Vent line 44 extends from a block 54 which is received in a recess 56 formed in the top of closure plate 36. Block 54 has an internal passage 55 which communicates with the interior 35 of tank 20 through a restricted opening 58 formed in a vent control valve assembly 60. As shown in FIG. 5, valve assembly 60 has a hollow body 62 which guides a valve member 64 contained therein. Valve member 64 is operated by a weighted ball 66 which is retained in a cup 68 secured to the lower end of body 62. A plurality of apertures 70 in body 62, together with a drain hole 71 and a plurality of apertures 72 in cup 68, permit vapor flow from the interior 35 of tank 20 through restricted opening 58 to vent line 44 and permit air flow from vent line 44 through restricted opening 58 into tank 20. However, should tank 20 be inverted, ball 66 will force valve member 64 to engage and close restricted openings 58, thus obstructing flow of liquid fuel into vent line 44.

It will be appreciated that valve assembly 60 may not be required in some applications and thus may be replaced by an upwardly concave sheet metal stamping secured to the underside of closure plate 36 and providing limited access to passge 55 through a bottom drain hole and a few small peripherally spaced holes.

As shown in FIG. 3, a pressure balance line 74, containing a restrictor 76, interconnects vent line 44 and the space 78 between bladder 30 and shell 32. Pressure balance line 74 assures that the pressure outside of bladder 30 follows the pressure inside bladder 30 to minimize the possibility that bladder 30 might collapse within shell 32.

Fuel line 40 extends to the bottom of tank 20 and receives fuel through a strainer 80. A conventional fuel level sensor assembly 82 is supported on fuel line 40 and has a rearwardly extending arm 84. One end86 of arm 84 is pivotally mounted in a housing 87 and constrains arm 84 to movement within a vertical plane. The transversely extending free end 88 of arm 84 is encompassed by a cylindrical float 90 which is retained by a clip 92. Float 90 rides at or near the surface of the fuel contained within tank 20 and moves the free end 88 of arm 84 through a vertical arcuate path 93. The pivoted end 86 of arm 84 actuates an electrical contact within housing 87 to provide an electrical signal indicative of the fuel level; the signal is transmitted to a fuel level gauge through a conductor 94 and appropriate wiring (not shown) which may extend through cover access openings 45 to the instrument panel.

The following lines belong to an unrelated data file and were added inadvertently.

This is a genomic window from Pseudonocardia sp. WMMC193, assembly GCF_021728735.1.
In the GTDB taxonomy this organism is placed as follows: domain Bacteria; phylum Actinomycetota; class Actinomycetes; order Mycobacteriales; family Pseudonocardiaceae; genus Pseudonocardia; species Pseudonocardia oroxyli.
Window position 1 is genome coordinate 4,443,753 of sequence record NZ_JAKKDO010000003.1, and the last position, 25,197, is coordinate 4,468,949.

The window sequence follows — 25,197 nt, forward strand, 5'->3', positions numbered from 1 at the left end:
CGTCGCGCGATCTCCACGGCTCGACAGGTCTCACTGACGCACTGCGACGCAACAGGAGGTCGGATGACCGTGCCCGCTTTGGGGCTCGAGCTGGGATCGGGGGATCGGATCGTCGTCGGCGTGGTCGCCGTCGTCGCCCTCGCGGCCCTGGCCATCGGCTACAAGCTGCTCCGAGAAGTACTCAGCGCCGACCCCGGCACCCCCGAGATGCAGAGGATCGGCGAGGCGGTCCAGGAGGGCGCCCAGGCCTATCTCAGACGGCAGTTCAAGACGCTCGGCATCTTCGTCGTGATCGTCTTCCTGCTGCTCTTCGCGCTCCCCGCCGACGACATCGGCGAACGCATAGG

A fender 96 is suspended within tank 20 by a pair of flanges 98 which are welded to closure plate 36 as shown in FIG. 3. Fender 96 has a rear wall 100 depending adjacent and contoured to follow the curvature of path 93. As shown in FIG. 4, a plurality of transversely extending, vertically spaced, elongated slots 102 allow fuel to pass through fender 96 and thus minimize the hydraulic effects created by fender 96 which might otherwise affect float 90. Rear wall 100 extends transversely at least coterminously with end 88 of arm 84 and float 90, and a pair of side walls 104 extend forwardly from rear wall 100 to at least partially overlap the free end 88 of arm 84 and the ends of float 90.

As shown in FIGS. 2 and 4, the lower edge 106 of fender 96 is disposed at approximately the same height as the pivoted end 86 of arm 84.

Bladder 30, while being considered flexible, has sufficient rigidity to remain in contact with shell 32 under normal circumstances. However, certain abnormal circumstances may create a tendency for bladder 30 to collapse within shell 32. Yet even under such abnormal circumstances, the fuel in tank 20 will maintain at least the lower portion of bladder 30 in contact with the lower portion of shell 32. Thus even under abnormal circumstances, only the upper portion of bladder 30 would tend to separate from shell 32.

In the event the upper portion of bladder 30 were to collapse away from shell 32, fender 96 would hold it away from arm 84 and float 90. Fender 96 thus precludes interference between bladder 30 and arm 84 of fuel level sensor assembly 82.

FIG. 6 illustrates the interconnection of bladder 30, shell 32 and closure plate 36. It may be noted that bladder 30 has a double thickness 108 which is vulcanized to a die-cast oval collar 110. A gasket 112, also vulcanized to bladder 30 and collar 110, extends back over the top of shell 32. Closure plate 36 has a rim 114 carrying a plurality of bolts 116 which extend through rim 114, gasket 112, shell 32, and the double thickness 108 of bladder 30 and are received in collar 110. Conical washers 118 are disposed between closure plate rim 114 and the heads of bolts 116 and compress O-rings (not shown) against closure plate rim 114.

Patent Citations
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US2326263 *Apr 26, 1941Aug 10, 1943Us Rubber CoTank fitting
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Referenced by
Citing PatentFiling datePublication dateApplicantTitle
US4142647 *Dec 15, 1977Mar 6, 1979General Motors CorporationFuel tank venting system
US4349046 *Sep 15, 1980Sep 14, 1982International Harvester Co.Hydraulic valve block mounting
US4393997 *Apr 15, 1982Jul 19, 1983The United States Of America As Represented By The Secretary Of The Air ForceRemovable secondary aircraft fuel enclosure
US4585052 *Sep 14, 1984Apr 29, 1986Kabushiki Kaisha Komatsu SesiakushoTank apparatus for holding a reserve supply of coolant for a radiator on a vehicle
US4790185 *May 16, 1986Dec 13, 1988American Motors CorporationFuel sender mount
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Classifications
U.S. Classification73/306, 220/746, 220/723, 73/317
International ClassificationF02M37/20, B60K15/03, F02M37/00, F02D33/00
Cooperative ClassificationB60K15/03, B60K2015/03046, B60K2015/03217, F02D33/003, F02M37/20, F02M37/0082
European ClassificationF02M37/00T2, F02D33/00B, B60K15/03